US menu of­fers food for thought to Asian air­lines

China Daily (Canada) - - HONG KONG -

Air­lines have been a big ben­e­fi­ciary of low oil prices. But in­vestors would love to see Asian air­line com­pa­nies take a leaf out of their US coun­ter­parts’ book to fur­ther boost earn­ings.

Imag­ine this. The com­bined af­ter-tax profit of the 25 US air­lines last year hit $25.6 bil­lion — up a whop­ping 240 per­cent from the pal­try $7.5 bil­lion in 2014 — ac­cord­ing to the US Depart­ment of Trans­porta­tion.

Tum­bling fuel costs ac­counted for a big part of the profit surge — a fac­tor that ap­plied to all air­lines around the world. Then the ques­tion is: Why are US car­ri­ers do­ing com­par­a­tively bet­ter than their coun­ter­parts else­where?

The an­swer lies in the fact that US air­lines have done away with nearly all the free­bies that have been a drag on the prof­its of other car­ri­ers.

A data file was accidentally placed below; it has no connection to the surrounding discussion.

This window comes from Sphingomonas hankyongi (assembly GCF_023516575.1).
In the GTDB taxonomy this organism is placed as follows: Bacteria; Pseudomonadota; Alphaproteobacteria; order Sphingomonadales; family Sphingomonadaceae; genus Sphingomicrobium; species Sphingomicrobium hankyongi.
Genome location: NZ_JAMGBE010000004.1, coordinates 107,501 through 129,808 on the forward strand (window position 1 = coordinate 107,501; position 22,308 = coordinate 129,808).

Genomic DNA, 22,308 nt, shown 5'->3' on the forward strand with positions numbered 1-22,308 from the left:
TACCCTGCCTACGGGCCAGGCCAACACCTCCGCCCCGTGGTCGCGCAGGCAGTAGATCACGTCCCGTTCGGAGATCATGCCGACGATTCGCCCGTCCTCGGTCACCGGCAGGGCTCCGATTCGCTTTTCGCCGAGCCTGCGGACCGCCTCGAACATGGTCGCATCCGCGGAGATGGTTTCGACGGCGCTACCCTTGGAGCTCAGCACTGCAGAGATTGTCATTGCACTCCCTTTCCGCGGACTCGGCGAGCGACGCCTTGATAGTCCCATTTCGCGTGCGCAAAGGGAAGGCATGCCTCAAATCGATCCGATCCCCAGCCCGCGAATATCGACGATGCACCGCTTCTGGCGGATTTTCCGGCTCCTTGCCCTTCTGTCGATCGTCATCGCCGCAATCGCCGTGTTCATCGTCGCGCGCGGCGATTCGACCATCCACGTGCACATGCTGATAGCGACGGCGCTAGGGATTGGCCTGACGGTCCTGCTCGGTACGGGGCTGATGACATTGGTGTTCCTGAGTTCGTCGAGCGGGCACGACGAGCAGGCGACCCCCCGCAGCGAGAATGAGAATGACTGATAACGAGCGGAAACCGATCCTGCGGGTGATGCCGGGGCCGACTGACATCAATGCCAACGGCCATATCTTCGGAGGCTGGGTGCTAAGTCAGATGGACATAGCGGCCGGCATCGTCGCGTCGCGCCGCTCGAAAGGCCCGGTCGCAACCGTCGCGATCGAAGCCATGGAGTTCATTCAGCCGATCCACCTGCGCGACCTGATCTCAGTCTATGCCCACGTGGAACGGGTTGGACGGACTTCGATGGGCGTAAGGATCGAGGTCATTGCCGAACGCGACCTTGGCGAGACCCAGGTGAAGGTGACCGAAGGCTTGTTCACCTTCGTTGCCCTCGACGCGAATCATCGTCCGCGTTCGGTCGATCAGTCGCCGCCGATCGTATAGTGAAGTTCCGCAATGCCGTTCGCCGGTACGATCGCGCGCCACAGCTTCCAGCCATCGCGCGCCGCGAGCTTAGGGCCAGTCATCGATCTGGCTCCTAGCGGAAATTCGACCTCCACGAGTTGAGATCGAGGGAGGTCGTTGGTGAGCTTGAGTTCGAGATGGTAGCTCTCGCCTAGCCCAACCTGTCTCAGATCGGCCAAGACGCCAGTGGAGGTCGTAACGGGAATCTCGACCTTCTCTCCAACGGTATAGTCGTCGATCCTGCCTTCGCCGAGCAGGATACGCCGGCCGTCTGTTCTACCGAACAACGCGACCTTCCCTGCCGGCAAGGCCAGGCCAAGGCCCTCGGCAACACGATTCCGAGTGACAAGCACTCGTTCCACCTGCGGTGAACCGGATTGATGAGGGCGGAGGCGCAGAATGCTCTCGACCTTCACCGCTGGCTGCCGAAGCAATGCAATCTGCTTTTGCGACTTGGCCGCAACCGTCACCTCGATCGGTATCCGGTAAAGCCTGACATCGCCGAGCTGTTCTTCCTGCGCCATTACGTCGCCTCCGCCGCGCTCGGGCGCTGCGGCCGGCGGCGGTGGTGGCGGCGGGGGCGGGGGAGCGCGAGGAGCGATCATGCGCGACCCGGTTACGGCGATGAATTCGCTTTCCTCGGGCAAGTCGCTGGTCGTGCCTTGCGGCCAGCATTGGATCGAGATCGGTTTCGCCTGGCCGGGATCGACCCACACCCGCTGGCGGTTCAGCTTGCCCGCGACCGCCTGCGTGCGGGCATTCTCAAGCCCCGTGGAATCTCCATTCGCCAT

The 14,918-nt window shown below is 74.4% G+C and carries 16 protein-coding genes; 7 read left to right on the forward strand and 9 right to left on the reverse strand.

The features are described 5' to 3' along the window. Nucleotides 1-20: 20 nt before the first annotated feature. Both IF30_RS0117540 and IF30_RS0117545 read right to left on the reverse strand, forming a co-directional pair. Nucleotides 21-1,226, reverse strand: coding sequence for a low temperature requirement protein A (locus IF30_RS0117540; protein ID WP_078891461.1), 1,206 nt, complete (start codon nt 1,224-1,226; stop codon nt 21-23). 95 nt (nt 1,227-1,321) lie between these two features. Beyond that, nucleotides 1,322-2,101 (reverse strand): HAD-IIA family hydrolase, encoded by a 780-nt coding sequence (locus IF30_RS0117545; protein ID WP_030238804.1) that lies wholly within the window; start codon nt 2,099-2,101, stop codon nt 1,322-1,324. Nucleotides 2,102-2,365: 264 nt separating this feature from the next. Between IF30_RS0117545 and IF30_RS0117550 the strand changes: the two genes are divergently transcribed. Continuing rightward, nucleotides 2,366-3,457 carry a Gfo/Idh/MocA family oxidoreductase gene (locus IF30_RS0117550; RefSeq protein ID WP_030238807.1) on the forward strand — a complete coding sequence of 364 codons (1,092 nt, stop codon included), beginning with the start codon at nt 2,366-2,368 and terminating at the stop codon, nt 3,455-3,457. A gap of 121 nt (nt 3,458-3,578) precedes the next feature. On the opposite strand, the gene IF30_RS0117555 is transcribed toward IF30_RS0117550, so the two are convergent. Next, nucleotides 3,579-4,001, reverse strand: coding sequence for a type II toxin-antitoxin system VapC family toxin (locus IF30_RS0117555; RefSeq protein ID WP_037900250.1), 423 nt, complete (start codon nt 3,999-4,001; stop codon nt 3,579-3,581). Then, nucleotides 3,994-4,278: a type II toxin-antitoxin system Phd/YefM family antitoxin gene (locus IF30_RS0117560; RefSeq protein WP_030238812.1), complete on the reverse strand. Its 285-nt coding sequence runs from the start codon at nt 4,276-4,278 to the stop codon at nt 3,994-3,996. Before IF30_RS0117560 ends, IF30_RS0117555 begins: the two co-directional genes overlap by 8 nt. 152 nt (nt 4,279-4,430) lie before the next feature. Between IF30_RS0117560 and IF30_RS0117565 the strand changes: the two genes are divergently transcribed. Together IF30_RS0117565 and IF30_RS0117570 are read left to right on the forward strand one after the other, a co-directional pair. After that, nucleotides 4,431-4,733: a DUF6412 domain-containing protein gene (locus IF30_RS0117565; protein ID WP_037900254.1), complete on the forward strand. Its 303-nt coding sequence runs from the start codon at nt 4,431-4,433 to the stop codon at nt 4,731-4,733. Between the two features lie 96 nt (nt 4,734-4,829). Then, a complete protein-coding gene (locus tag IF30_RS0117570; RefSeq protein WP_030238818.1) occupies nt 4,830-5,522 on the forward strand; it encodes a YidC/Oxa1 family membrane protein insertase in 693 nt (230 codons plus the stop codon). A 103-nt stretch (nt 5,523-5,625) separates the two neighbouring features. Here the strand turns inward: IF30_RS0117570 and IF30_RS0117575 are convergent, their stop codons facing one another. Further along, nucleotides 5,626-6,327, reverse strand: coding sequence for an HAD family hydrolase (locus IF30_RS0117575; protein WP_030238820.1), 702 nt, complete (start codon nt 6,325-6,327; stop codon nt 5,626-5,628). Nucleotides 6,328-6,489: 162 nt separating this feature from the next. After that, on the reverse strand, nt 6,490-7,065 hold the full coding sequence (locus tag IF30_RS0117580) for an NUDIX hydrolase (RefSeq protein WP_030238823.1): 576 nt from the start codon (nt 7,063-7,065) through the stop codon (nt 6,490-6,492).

For years, pas­sen­gers on US air­lines have had to pay for bag­gage, meals, drinks and a range of other ser­vices which air trav­el­ers in other coun­tries take for granted.

Fliers in the US are will­ing to swal­low the ex­tra fees be­cause the sys­tem is in­her­ently fair. For in­stance, in Asia, why would any pas­sen­ger need a meal on a typ­i­cal two-hour flight from Hong Kong to, say, Shang­hai?

The cost of the meal, which isn’t cheap, is fac­tored into the air­fare. There­fore, it’s un­fair to ask any pas­sen­ger who doesn’t care about the meal to pay for it.

Asian air­lines have built their rep­u­ta­tions on qual­ity ser­vice even on short-haul flights.

Of course, their cus­tomers have to pay for it whether het­h­want they want it or not.t.

Most pas­sen­gers value new air­craftr­craft and­com­for­t­ats.

com­fort­able seats. But more and more canan do with­out the other ser­vices,er­vices, such as in­flightt en­ter­tain­ment, as they cann al­ways turn to their portablee mu­sic play­ers or tablet com­put­ers.

You may ar­gue that those who can’t be both­ered with in­flight ser­vice can choose the al­ter­na­tives provided by a grow­ing num­ber of bud­get air­lines.

That’s not al­ways a valid choice be­cause of their low flight fre­quen­cies and lim­ited des­ti­na­tions com­pared with full-ser­vice car­ri­ers.

Chi­nese main­land air­lines, many of which are listed in Hong Kong, could greatly lift their in­comes

Newspapers in English

Newspapers from China

© PressReader. All rights reserved.